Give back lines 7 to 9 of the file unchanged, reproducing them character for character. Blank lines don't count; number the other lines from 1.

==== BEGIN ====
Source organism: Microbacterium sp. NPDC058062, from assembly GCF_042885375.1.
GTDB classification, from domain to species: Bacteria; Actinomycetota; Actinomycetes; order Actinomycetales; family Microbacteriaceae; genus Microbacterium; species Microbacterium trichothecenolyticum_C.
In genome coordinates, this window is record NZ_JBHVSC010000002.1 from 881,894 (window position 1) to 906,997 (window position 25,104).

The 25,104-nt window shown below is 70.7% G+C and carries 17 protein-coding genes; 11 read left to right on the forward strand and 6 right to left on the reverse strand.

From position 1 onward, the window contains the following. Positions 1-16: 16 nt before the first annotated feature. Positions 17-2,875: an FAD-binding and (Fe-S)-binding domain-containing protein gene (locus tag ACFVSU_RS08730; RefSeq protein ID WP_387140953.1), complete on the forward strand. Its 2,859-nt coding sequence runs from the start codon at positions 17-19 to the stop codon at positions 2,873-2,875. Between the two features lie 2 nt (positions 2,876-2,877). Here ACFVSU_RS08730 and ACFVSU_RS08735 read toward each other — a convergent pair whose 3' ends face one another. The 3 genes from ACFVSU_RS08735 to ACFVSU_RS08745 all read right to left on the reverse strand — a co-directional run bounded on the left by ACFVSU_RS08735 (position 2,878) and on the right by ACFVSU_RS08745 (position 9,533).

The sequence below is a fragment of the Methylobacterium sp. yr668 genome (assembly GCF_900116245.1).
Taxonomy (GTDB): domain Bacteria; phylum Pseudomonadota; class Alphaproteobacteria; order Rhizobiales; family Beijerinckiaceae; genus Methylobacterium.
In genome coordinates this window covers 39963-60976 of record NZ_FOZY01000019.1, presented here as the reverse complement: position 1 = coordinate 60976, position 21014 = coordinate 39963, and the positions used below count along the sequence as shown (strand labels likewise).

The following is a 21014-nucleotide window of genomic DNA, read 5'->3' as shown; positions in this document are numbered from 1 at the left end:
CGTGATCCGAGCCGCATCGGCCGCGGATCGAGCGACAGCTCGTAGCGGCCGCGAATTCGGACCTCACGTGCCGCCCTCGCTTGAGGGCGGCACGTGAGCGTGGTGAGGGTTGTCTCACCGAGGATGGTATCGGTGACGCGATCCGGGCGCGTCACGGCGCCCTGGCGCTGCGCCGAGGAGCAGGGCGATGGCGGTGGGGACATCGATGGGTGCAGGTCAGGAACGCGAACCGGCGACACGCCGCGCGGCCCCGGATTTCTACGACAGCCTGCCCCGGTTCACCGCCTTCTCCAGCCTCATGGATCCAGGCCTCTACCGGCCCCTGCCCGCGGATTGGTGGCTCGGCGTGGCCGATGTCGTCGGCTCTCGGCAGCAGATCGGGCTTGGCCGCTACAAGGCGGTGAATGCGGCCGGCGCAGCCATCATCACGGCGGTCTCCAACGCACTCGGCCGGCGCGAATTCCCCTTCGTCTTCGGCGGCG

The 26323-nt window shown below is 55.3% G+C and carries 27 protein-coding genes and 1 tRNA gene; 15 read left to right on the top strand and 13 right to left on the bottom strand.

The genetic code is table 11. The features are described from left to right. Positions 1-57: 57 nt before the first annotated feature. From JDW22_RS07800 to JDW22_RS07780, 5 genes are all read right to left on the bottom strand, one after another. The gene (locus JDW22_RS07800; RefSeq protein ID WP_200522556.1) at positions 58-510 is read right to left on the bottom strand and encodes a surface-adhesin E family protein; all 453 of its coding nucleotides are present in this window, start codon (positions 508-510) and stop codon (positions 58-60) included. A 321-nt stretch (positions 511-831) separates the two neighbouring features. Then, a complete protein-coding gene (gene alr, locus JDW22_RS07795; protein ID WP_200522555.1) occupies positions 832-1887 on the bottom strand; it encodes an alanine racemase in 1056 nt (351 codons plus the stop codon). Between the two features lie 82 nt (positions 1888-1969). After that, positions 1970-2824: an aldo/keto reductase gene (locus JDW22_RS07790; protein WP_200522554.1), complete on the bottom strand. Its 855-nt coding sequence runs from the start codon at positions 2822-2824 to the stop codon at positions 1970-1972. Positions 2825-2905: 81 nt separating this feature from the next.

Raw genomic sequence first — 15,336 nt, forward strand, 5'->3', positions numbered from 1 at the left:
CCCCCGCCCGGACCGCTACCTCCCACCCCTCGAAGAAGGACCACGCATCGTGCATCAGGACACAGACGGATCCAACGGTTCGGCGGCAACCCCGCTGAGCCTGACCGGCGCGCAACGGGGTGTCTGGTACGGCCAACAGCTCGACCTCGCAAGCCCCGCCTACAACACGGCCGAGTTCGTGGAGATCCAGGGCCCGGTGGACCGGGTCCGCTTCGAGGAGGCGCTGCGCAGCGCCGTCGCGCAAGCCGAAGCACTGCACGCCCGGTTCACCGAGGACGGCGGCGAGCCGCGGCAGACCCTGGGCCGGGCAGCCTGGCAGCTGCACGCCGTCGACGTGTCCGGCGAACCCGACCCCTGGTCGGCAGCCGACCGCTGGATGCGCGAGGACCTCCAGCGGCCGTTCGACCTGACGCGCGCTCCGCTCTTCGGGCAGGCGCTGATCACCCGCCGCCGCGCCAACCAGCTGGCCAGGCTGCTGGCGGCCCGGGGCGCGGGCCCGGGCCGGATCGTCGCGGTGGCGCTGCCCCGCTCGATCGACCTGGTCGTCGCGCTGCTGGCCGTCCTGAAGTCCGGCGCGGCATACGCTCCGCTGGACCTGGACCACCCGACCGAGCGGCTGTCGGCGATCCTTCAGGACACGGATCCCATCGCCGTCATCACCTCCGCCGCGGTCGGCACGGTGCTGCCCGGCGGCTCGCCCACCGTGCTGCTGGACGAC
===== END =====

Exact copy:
Taxonomy (GTDB): domain Bacteria; phylum Pseudomonadota; class Alphaproteobacteria; order Rhizobiales; family Beijerinckiaceae; genus Methylobacterium.
In genome coordinates this window covers 39963-60976 of record NZ_FOZY01000019.1, presented here as the reverse complement: position 1 = coordinate 60976, position 21014 = coordinate 39963, and the positions used below count along the sequence as shown (strand labels likewise).

The following is a 21014-nucleotide window of genomic DNA, read 5'->3' as shown; positions in this document are numbered from 1 at the left end: